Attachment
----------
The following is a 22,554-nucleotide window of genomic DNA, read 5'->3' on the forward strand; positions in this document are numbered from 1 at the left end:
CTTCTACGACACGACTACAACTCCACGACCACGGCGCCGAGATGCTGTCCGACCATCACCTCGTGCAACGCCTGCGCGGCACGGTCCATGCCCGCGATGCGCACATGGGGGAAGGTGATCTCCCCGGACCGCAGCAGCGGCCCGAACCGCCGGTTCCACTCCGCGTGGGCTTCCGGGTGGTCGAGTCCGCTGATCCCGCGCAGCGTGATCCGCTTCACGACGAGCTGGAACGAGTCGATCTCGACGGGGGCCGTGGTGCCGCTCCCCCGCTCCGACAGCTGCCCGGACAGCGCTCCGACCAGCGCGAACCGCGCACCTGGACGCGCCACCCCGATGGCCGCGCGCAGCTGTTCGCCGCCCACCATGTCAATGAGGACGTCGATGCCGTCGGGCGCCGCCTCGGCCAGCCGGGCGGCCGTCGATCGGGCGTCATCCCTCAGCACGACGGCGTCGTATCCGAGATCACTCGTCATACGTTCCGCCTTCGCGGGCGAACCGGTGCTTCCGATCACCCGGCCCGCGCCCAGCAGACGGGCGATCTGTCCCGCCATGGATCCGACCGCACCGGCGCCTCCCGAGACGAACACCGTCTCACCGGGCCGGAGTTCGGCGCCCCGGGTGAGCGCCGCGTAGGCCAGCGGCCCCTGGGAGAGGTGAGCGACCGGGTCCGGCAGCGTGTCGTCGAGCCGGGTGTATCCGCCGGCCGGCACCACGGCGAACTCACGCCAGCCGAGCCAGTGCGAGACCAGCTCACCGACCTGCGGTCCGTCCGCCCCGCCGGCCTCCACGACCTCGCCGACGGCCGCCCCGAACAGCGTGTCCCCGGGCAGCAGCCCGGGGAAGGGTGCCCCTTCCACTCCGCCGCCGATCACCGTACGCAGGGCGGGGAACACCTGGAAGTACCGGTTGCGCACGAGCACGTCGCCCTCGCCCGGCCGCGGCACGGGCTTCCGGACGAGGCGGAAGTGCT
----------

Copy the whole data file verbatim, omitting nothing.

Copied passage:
The following is a 22,554-nucleotide window of genomic DNA, read 5'->3' on the forward strand; positions in this document are numbered from 1 at the left end:
CTTCTACGACACGACTACAACTCCACGACCACGGCGCCGAGATGCTGTCCGACCATCACCTCGTGCAACGCCTGCGCGGCACGGTCCATGCCCGCGATGCGCACATGGGGGAAGGTGATCTCCCCGGACCGCAGCAGCGGCCCGAACCGCCGGTTCCACTCCGCGTGGGCTTCCGGGTGGTCGAGTCCGCTGATCCCGCGCAGCGTGATCCGCTTCACGACGAGCTGGAACGAGTCGATCTCGACGGGGGCCGTGGTGCCGCTCCCCCGCTCCGACAGCTGCCCGGACAGCGCTCCGACCAGCGCGAACCGCGCACCTGGACGCGCCACCCCGATGGCCGCGCGCAGCTGTTCGCCGCCCACCATGTCAATGAGGACGTCGATGCCGTCGGGCGCCGCCTCGGCCAGCCGGGCGGCCGTCGATCGGGCGTCATCCCTCAGCACGACGGCGTCGTATCCGAGATCACTCGTCATACGTTCCGCCTTCGCGGGCGAACCGGTGCTTCCGATCACCCGGCCCGCGCCCAGCAGACGGGCGATCTGTCCCGCCATGGATCCGACCGCACCGGCGCCTCCCGAGACGAACACCGTCTCACCGGGCCGGAGTTCGGCGCCCCGGGTGAGCGCCGCGTAGGCCAGCGGCCCCTGGGAGAGGTGAGCGACCGGGTCCGGCAGCGTGTCGTCGAGCCGGGTGTATCCGCCGGCCGGCACCACGGCGAACTCACGCCAGCCGAGCCAGTGCGAGACCAGCTCACCGACCTGCGGTCCGTCCGCCCCGCCGGCCTCCACGACCTCGCCGACGGCCGCCCCGAACAGCGTGTCCCCGGGCAGCAGCCCGGGGAAGGGTGCCCCTTCCACTCCGCCGCCGATCACCGTACGCAGGGCGGGGAACACCTGGAAGTACCGGTTGCGCACGAGCACGTCGCCCTCGCCCGGCCGCGGCACGGGCTTCCGGACGAGGCGGAAGTGCT